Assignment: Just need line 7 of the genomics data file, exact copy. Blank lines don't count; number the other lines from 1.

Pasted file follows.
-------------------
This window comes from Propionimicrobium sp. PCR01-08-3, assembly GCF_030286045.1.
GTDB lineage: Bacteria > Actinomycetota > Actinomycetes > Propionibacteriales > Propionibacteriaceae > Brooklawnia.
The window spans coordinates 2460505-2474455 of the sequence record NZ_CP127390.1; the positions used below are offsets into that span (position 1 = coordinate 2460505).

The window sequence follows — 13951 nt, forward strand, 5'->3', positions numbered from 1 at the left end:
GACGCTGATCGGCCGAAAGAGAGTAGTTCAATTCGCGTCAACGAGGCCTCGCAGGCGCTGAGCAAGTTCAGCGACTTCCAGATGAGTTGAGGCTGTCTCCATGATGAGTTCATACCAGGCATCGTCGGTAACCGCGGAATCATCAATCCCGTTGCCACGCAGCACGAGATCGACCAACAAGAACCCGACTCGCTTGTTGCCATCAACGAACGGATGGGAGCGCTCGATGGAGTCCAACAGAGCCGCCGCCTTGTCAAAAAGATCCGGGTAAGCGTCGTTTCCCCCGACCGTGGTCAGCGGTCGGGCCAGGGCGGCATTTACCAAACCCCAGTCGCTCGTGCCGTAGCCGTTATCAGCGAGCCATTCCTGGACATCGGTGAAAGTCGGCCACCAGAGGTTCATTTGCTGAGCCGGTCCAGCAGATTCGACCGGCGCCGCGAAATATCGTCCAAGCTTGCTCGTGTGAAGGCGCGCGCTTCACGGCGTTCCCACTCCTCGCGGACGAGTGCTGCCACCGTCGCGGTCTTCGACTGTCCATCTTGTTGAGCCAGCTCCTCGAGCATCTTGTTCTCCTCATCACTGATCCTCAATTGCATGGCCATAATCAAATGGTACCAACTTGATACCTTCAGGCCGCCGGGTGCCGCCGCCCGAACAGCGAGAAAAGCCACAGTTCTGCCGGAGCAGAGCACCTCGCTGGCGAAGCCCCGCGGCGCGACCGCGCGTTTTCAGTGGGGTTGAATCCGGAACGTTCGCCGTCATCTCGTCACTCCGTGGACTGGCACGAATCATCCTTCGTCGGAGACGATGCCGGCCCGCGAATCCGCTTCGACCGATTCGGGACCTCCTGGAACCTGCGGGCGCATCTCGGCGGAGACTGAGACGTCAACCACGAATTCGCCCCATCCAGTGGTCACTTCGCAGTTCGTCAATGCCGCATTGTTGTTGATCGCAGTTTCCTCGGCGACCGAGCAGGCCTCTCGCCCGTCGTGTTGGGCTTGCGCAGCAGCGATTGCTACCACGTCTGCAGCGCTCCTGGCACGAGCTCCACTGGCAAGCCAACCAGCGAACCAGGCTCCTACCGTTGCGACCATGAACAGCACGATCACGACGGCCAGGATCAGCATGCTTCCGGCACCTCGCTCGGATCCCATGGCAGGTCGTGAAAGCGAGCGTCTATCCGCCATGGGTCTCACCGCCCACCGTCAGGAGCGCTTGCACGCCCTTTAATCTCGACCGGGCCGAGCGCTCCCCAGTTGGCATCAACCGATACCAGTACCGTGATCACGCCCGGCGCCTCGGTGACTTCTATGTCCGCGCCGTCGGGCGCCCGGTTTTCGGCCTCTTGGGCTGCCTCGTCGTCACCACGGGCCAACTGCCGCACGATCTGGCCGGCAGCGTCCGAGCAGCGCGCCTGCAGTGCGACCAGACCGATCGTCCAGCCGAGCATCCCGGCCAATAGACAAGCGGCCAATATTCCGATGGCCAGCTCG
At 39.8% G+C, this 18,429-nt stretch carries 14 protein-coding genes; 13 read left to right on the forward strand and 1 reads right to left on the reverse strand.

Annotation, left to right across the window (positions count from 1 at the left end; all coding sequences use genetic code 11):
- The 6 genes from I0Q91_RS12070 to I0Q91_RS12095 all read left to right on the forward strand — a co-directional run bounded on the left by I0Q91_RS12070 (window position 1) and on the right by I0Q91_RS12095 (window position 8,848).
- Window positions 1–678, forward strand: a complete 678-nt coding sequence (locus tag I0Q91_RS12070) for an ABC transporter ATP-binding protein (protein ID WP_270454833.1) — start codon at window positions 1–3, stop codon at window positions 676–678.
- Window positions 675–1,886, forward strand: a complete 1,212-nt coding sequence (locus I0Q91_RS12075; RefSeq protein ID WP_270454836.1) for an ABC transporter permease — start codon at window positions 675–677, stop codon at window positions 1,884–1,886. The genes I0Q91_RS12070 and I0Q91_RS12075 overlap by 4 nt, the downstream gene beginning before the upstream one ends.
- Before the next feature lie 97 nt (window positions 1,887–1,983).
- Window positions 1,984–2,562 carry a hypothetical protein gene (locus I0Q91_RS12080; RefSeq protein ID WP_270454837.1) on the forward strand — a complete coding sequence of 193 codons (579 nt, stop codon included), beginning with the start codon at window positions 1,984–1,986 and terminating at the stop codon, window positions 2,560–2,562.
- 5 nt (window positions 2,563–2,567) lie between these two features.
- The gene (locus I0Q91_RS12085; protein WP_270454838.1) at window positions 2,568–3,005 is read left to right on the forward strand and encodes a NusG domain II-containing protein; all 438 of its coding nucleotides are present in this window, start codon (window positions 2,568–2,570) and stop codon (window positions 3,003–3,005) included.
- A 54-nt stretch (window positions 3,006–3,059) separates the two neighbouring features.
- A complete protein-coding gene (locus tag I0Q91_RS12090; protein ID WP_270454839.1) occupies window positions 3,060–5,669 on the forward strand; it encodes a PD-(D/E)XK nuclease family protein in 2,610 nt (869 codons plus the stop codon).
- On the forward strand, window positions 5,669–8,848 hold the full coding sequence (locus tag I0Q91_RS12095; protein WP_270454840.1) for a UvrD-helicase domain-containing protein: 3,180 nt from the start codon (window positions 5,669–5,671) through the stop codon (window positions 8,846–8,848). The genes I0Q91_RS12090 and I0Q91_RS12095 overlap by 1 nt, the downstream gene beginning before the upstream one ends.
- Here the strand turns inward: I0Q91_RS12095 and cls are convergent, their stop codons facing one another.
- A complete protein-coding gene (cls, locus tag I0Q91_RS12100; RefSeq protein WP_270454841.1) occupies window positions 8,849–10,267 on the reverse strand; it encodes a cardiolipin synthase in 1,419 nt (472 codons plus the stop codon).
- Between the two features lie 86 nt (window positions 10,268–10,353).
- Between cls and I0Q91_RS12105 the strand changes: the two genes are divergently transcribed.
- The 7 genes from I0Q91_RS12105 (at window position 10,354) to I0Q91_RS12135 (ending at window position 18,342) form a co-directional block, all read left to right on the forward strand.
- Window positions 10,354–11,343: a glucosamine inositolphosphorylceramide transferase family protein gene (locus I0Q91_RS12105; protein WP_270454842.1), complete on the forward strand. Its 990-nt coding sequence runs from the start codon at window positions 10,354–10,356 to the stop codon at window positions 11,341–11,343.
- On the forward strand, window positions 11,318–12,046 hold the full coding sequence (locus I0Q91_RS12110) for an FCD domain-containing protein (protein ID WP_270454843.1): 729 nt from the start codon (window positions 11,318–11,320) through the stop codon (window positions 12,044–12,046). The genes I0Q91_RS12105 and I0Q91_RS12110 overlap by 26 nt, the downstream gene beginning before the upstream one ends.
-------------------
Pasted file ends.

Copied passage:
Annotation, left to right across the window (positions count from 1 at the left end; all coding sequences use genetic code 11):